New phishing method looks just like the real thing

A new phishing method allowed hackers to steal all kinds of personal information by simply mimicking real login forms in application mode. This is a feature available in all Chromium-based browsers, including Google Chrome, Microsoft Edge, and Brave.

By using application mode, threat actors can distribute very credible-looking local login forms that resemble desktop applications. In reality, all input is sent to a malicious attacker.

mr.d0x

Google Chrome allows web developers to create apps similar to native applications in application mode. A few things happen when you start application mode. For starters, the toolbars and the address bar both disappear. The website will launch in a separate window and on your taskbar you will see the website favicon (the icon you normally see next to the website name in your browser tab) instead of the Chrome logo.

With all these things out of the equation, it’s pretty easy to clone a known login form and trick users into entering their credentials. Many users are less wary of desktop apps than websites because, once installed, they are considered safe; on the other hand, there is always some hesitation when visiting a strange website. Removing the URL largely has to do with the easiest way to spot a scam from the real thing.

This hack can be potentially very dangerous simply because it is so easy to be fooled by it. On the other hand, to actually run it, the victim must have Chromium app mode enabled and launch it locally on their device. This means that the hacker must first gain some form of control over the computer before performing this phishing method, either through malware or by guiding the user to enable it and run a Windows shortcut with the phishing URL .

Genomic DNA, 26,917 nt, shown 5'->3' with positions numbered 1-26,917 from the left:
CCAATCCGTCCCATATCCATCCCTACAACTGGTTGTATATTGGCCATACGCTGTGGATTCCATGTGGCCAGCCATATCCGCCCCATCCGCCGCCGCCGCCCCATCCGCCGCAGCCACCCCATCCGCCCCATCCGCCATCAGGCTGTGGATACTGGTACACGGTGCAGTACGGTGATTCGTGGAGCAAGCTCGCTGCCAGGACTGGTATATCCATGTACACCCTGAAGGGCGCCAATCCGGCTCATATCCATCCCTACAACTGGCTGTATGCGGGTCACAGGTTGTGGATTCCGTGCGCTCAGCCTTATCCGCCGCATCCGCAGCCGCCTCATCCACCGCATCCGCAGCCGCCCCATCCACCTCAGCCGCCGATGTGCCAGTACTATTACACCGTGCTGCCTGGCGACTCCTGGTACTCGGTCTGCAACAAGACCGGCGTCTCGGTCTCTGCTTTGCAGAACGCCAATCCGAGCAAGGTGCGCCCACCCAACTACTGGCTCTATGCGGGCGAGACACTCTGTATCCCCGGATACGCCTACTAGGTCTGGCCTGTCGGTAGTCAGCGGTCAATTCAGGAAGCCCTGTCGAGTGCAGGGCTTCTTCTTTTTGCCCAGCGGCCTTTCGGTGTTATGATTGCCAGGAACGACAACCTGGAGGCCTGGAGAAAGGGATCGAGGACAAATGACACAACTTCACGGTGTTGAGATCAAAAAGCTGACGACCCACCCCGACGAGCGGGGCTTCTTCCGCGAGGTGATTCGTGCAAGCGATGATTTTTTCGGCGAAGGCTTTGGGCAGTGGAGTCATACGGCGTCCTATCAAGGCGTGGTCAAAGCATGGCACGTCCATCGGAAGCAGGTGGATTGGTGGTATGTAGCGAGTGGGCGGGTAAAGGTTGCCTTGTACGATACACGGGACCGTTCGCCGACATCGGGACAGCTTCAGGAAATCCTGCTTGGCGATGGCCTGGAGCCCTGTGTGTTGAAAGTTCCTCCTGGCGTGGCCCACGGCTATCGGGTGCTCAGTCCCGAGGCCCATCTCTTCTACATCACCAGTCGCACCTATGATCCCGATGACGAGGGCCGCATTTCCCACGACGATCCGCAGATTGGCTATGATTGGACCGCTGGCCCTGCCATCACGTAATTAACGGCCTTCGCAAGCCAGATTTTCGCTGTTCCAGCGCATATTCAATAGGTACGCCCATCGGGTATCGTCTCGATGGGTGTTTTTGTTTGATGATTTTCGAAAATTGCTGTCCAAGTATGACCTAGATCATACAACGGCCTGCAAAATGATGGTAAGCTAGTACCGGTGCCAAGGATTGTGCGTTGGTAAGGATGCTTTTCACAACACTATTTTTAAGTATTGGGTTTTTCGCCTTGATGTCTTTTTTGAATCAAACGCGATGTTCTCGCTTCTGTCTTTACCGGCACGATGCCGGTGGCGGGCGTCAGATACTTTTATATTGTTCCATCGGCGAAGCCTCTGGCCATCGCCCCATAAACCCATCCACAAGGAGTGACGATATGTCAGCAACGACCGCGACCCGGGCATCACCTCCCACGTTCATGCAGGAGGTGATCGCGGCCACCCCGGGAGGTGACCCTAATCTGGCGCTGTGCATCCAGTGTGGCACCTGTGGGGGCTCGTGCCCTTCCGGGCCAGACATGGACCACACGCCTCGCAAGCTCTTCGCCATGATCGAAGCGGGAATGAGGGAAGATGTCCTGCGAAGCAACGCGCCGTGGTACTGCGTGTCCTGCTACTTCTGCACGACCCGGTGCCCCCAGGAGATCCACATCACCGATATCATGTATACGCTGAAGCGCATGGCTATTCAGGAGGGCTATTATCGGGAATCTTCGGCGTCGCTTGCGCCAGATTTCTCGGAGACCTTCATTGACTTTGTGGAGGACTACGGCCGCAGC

Windows 10 and 11 both come with Microsoft Edge preinstalled. This makes it easier to distribute Windows shortcut files that launch Microsoft Edge, and from there it’s a cinch for the hacker if the victim falls for the fake form.

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This phishing method was first described by mr.d0x and later reported by Bleeping Computer. While it could be dangerous for users to fall for it, the requirement to gain some form of access to the victim’s computer first should keep you largely safe.

As always, don’t forget to visit websites you don’t fully trust, load reliable antivirus software for good measure, and don’t enable application mode in your browser unless you have a very good reason to do so.

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